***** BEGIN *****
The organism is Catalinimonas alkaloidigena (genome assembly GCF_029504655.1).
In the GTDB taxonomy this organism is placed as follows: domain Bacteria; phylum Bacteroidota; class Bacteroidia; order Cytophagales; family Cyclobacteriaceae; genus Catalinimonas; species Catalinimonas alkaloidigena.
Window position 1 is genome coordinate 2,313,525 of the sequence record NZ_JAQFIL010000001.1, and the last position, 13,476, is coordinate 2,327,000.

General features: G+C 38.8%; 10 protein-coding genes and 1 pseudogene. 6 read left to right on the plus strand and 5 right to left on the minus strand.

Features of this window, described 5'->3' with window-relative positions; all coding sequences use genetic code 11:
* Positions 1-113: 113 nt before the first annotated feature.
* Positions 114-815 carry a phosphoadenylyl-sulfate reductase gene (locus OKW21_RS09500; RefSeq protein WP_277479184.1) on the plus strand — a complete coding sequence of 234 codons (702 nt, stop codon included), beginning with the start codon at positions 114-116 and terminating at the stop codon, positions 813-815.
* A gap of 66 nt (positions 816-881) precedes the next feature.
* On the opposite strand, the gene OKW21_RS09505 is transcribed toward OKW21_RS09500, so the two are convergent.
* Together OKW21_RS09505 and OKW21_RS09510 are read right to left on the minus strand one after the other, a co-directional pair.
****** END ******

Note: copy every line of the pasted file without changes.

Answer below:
The organism is Catalinimonas alkaloidigena (genome assembly GCF_029504655.1).
In the GTDB taxonomy this organism is placed as follows: domain Bacteria; phylum Bacteroidota; class Bacteroidia; order Cytophagales; family Cyclobacteriaceae; genus Catalinimonas; species Catalinimonas alkaloidigena.
Window position 1 is genome coordinate 2,313,525 of the sequence record NZ_JAQFIL010000001.1, and the last position, 13,476, is coordinate 2,327,000.

General features: G+C 38.8%; 10 protein-coding genes and 1 pseudogene. 6 read left to right on the plus strand and 5 right to left on the minus strand.

Features of this window, described 5'->3' with window-relative positions; all coding sequences use genetic code 11:
* Positions 1-113: 113 nt before the first annotated feature.
* Positions 114-815 carry a phosphoadenylyl-sulfate reductase gene (locus OKW21_RS09500; RefSeq protein WP_277479184.1) on the plus strand — a complete coding sequence of 234 codons (702 nt, stop codon included), beginning with the start codon at positions 114-116 and terminating at the stop codon, positions 813-815.
* A gap of 66 nt (positions 816-881) precedes the next feature.
* On the opposite strand, the gene OKW21_RS09505 is transcribed toward OKW21_RS09500, so the two are convergent.
* Together OKW21_RS09505 and OKW21_RS09510 are read right to left on the minus strand one after the other, a co-directional pair.